Building on research that focuses on the social and cultural underpinnings of political preferences, we take racial segregation and the isolation of African Americans in racially homogeneous communities to be crucial in ensuring the continued effectiveness of racialized social pressure at constraining black political behavior. Thus, Chapter 3 offers our empirical assessment of the connection between racial homophily in black social networks and homogeneity in black party support. We show a strong link between racially homogeneous social networks and black Democratic Party support. Among our findings is that the more racial in-group members within a black person’s close social network, the more likely that individual is to identify as a Democrat. Further, the composition of networks seems most predictive among those blacks who have ideological incentives to defect from the norm of Democratic support. Among black conservatives, we find, those with more racially diverse social networks are more likely to defect from the norm of supporting the Democratic Party.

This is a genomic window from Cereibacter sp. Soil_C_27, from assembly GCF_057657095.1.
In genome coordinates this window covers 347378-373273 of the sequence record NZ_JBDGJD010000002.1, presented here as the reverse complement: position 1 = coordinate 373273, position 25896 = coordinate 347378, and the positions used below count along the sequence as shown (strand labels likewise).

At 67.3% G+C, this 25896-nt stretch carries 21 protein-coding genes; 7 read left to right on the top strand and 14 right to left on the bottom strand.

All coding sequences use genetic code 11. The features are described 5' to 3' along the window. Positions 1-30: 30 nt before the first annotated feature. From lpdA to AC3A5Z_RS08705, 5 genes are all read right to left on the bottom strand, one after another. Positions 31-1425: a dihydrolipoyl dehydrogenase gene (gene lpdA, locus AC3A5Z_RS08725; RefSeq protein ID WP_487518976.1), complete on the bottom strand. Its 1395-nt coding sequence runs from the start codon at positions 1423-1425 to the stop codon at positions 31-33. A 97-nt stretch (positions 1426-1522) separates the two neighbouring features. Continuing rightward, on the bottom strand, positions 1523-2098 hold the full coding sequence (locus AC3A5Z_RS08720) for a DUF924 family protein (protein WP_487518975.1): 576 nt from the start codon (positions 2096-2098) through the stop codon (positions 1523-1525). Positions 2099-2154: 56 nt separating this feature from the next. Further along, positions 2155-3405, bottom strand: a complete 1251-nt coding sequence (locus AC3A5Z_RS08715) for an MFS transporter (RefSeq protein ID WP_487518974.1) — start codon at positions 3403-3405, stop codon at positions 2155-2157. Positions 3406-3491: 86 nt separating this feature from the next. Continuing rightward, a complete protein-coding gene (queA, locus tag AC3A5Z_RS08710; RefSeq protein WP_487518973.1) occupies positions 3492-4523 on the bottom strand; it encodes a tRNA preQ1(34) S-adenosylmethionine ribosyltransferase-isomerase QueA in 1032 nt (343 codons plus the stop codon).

In Chapter 4 we begin to dig into the process by which racialized social constraint works to inhibit the defection of black Americans from the norm of Democratic Party support. Empirically, we take advantage of the social interactions within survey interviews—between black respondents and either black or non-black interviewers—as a window into exactly how racialized social constraint works to inhibit blacks’ defection from the Democratic Party. Pooling more than thirty years of face-to-face survey data and twenty years of phone survey data, we show that the simple presence of a black interviewer exerts considerable pressure on black respondents to conform to the norm of supporting the Democratic Party. Not only do we find that black respondents express significantly greater identification with the Democratic Party when in the presence of a black interviewer, we further demonstrate that the effect is most pronounced among those blacks who have the greatest incentive to defect from the norm of Democratic Party support: black conservatives.